The controversy didn’t end with the trial.
That autumn, Billington was asked to lecture at Wesley Chapel, as part of the
Indaba series. Indaba was the brainchild of Colin Morris; its aims were "to
test the Christian interpretation of life against its rivals in honest
encounter." It had already featured Black Power leaders, Marxists, and
other avowed atheists; but, apparently, no one offends the believer more than
an apostate from his own faith. Twenty preachers wrote to protest, arguing that
the Methodist Church Union Act made it illegal for atheists to speak on church
premises, and that the invitation to Billington "outrages the feelings of
the Methodist people." Again the pages of the Methodist Recorder burned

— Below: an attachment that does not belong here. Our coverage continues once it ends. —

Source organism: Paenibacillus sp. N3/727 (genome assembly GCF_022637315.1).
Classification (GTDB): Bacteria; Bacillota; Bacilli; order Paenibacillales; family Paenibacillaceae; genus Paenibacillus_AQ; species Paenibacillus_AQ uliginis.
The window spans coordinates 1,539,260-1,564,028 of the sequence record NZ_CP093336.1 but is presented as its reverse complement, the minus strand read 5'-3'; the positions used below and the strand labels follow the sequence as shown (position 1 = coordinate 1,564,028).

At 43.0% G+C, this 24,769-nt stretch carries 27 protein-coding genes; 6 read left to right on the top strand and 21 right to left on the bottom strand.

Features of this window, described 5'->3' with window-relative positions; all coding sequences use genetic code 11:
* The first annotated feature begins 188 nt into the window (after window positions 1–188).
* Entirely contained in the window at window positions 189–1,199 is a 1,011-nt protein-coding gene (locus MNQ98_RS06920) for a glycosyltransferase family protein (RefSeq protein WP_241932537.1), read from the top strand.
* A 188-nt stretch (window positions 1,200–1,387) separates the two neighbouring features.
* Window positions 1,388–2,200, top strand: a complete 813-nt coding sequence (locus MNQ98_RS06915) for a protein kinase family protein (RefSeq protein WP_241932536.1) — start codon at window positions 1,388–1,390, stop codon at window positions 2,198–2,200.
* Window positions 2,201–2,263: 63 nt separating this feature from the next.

white-hot: supporters wrote that censoring Billington was ‘ridiculous’,
‘tragic’, and ‘totalitarian’, while protestors insisted that his presence in a
Methodist pulpit would be ‘nonsense’, ‘an insult’. Morris himself wrote to the
Recorder, stating that "we have nothing to fear from the expression of
honest doubt or even outright atheism. But we have everything to fear from that
defensiveness which hardens imperceptibly into intolerance…The Church’s
intolerance has done more damage to the cause of the Kingdom than all the
assaults of atheism." The lecture was moved to the ‘neutral territory’ of
In the years since being defrocked, Billington has continued to teach and write. His recent book, Religion without God, examines how Eastern religions construct a value-based approach to life that doesn’t depend on the existence of a deity. He became interested in Eastern religions almost by chance:
RB: One year I traded places with a